President Barack Obama announced Monday that the U.S. has reached a reciprocal agreement with China to ease visas for business visitors, tourists and students.

Obama revealed the visa deal in a speech at the Asia-Pacific Economic Cooperation summit in Beijing.

“I’m very pleased to announce that during my visit the United States and China have agreed to implement a new arrangement for visas that will benefit everyone from students to tourists to businesses large and small,” the President said.

Under the agreement, business visitors and tourist visas between the two countries will be good for 10 years and student and exchange visas will be extended to five years. Currently, visas are valid for one year.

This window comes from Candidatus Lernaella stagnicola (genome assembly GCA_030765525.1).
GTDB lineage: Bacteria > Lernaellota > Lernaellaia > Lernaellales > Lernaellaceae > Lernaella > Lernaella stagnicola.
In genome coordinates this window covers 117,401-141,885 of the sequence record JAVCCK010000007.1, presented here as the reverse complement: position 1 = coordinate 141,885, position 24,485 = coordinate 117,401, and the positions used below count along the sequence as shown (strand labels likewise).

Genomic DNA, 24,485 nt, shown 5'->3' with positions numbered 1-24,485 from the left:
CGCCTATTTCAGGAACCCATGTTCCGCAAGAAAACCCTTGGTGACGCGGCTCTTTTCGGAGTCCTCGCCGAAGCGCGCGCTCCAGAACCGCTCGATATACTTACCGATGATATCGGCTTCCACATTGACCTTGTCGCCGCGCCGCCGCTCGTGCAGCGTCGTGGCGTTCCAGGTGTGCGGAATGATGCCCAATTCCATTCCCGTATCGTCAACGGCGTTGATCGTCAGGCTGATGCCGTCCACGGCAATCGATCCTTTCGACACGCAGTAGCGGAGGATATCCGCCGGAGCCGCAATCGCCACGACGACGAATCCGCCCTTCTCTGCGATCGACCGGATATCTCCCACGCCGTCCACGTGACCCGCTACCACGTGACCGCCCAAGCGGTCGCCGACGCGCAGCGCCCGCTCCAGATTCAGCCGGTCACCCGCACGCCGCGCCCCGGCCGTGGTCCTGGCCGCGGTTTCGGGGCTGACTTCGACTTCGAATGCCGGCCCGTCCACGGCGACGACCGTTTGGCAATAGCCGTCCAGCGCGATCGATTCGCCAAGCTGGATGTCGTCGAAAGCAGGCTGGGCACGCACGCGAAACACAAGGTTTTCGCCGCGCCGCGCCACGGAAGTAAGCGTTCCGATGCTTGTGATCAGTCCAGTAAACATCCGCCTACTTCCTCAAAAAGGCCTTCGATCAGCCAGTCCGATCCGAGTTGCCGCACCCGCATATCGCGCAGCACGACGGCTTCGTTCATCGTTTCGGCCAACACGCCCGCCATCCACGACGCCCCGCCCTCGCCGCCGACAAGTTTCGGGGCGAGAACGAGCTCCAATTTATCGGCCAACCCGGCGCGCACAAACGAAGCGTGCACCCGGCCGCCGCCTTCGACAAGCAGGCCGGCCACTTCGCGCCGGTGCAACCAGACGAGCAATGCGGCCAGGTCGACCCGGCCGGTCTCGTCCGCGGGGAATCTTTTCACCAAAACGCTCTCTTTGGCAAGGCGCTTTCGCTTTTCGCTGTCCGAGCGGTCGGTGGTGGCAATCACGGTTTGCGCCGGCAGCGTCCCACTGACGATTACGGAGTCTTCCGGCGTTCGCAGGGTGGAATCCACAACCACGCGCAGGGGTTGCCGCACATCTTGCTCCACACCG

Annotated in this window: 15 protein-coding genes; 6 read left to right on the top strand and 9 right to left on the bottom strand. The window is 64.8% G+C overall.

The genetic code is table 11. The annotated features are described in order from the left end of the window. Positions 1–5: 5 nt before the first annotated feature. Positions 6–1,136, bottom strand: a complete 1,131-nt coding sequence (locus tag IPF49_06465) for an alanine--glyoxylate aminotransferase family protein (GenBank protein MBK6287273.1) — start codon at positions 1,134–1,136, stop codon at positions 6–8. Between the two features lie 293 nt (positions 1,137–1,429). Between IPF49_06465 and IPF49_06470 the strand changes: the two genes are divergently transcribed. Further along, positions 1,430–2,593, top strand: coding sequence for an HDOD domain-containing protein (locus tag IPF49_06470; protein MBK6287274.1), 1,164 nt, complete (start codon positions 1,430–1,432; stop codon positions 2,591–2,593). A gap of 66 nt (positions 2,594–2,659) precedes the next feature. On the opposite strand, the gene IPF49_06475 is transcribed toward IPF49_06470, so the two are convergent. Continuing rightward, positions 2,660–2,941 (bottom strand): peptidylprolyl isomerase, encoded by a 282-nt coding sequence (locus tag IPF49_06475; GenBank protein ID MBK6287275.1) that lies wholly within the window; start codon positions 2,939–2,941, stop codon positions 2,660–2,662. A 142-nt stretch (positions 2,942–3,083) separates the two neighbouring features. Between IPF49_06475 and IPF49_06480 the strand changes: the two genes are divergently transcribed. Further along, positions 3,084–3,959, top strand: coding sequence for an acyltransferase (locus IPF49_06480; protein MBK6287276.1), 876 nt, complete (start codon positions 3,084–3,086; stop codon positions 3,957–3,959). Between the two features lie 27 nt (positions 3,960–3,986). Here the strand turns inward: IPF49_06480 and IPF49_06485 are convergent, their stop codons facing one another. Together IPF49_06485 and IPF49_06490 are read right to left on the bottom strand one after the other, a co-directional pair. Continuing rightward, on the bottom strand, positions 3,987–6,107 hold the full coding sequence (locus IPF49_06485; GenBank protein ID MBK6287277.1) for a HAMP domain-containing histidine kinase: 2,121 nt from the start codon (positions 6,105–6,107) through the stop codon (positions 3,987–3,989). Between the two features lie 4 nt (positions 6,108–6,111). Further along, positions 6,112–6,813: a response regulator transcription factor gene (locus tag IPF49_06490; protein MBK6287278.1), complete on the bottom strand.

Obama touted the deal as a benefit to business visitors “going back and forth all the time,” as well as a boost to jobs, trade, investment and tourism, noting that last year 1.8 million Chinese visitors to the U.S. contributed $21 billion to the American economy and supported more than 100,000 jobs.

“I’ve heard from American business leaders about how valuable this step will be,” Obama said. “And we’ve worked hard to achieve this outcome because it clearly serves the mutual interest of both of our countries.”

BAL Analysis: The arrangement will significantly improve visa procedures and facilitate travel between the two countries by eliminating the need for annual renewals for frequent travelers.

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